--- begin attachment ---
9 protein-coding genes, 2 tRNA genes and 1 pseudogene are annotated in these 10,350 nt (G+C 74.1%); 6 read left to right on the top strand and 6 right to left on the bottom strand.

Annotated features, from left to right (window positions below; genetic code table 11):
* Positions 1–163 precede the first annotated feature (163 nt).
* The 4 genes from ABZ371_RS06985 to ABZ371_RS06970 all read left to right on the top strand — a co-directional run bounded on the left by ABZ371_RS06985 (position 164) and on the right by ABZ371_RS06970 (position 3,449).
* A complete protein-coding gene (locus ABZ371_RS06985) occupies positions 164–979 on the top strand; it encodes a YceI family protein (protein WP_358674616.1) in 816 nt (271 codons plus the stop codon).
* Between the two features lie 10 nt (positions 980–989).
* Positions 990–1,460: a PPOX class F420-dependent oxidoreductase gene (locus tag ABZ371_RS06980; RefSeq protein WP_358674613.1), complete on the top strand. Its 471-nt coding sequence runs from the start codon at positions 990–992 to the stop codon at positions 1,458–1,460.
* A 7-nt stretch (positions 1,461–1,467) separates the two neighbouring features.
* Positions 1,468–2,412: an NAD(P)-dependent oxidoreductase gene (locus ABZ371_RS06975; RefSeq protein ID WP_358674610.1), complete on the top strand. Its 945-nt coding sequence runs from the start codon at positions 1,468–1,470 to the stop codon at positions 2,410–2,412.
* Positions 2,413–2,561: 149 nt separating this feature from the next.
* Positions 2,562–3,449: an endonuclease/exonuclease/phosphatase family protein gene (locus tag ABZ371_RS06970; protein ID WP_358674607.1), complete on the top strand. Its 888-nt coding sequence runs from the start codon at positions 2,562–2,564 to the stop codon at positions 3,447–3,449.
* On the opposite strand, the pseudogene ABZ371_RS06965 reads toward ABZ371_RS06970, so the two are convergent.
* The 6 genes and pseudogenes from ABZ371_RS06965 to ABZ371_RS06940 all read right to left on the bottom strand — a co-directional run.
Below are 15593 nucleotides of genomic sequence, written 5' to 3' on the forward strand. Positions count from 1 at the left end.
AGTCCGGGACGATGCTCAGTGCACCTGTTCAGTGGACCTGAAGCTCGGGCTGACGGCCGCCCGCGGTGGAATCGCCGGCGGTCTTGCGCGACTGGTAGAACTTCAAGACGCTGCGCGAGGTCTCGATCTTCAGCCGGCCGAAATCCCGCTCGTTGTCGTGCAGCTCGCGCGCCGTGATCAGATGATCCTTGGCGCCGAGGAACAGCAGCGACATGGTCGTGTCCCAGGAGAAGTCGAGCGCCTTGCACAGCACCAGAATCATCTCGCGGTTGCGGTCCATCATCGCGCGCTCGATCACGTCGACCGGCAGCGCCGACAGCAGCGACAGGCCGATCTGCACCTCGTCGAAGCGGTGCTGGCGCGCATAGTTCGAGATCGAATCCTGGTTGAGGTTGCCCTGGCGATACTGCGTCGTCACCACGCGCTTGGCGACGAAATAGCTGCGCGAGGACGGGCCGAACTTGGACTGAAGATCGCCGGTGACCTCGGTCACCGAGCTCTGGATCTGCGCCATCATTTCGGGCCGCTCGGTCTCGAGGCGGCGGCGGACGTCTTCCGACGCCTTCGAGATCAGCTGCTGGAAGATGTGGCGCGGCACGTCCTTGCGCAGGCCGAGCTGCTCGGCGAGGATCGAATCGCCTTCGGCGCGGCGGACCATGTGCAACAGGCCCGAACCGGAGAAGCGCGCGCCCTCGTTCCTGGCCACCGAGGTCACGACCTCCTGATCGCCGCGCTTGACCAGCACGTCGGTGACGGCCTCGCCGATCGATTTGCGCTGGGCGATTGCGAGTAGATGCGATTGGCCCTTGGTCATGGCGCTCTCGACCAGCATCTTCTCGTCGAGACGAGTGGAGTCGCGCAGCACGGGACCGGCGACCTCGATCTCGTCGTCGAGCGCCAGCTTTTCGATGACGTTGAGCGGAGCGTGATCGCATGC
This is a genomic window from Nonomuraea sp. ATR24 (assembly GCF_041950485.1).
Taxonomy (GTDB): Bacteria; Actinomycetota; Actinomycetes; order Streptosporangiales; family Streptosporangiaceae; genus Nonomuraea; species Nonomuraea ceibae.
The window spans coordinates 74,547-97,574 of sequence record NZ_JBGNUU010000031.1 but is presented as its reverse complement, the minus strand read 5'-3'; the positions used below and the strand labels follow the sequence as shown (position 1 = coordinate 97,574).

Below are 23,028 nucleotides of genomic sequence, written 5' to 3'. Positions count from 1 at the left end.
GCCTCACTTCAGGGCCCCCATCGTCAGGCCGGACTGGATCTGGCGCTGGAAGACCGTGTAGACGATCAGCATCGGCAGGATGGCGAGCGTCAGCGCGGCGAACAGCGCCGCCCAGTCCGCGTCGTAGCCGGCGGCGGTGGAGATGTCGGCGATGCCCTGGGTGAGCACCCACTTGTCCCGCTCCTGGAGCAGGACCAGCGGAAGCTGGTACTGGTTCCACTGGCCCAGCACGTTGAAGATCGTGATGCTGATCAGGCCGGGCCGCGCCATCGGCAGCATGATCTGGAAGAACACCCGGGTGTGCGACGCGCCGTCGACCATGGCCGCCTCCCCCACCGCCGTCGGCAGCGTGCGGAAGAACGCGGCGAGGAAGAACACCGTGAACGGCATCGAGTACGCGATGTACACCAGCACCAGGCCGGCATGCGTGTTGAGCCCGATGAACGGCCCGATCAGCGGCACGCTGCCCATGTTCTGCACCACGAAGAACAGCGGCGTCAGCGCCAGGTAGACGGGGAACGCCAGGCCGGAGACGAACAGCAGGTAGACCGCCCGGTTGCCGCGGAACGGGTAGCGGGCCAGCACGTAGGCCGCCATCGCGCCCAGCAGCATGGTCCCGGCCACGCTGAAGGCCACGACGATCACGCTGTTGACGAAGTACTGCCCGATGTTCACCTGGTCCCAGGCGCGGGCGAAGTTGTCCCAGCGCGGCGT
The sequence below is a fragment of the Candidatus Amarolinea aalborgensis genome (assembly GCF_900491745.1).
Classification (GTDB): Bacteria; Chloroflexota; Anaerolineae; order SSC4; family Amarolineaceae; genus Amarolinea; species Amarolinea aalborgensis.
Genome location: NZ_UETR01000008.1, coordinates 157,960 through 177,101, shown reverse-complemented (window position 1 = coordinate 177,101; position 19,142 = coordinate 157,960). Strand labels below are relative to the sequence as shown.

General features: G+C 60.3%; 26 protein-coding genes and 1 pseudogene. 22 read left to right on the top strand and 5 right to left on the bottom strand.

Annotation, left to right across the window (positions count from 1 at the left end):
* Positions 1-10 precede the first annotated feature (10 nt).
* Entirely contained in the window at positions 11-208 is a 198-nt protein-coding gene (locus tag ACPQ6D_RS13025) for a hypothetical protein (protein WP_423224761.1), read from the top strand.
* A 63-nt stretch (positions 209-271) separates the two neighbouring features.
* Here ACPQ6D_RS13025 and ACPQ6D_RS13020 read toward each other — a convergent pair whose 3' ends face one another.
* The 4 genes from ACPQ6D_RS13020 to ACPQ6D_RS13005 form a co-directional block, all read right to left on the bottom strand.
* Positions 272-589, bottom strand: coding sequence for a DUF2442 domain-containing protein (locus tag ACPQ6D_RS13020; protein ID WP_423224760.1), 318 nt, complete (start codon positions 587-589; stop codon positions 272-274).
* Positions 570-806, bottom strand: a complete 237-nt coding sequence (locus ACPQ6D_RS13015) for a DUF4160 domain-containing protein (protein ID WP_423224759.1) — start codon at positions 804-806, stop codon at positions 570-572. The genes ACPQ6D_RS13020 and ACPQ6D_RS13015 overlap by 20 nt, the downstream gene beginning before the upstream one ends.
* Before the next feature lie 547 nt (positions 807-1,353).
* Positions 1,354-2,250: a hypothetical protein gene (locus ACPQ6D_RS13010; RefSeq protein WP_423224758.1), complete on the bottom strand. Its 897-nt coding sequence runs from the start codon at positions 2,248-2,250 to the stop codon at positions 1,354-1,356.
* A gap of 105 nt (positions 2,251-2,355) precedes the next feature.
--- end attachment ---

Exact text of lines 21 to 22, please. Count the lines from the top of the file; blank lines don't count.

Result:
The sequence below is a fragment of the Candidatus Amarolinea aalborgensis genome (assembly GCF_900491745.1).
Classification (GTDB): Bacteria; Chloroflexota; Anaerolineae; order SSC4; family Amarolineaceae; genus Amarolinea; species Amarolinea aalborgensis.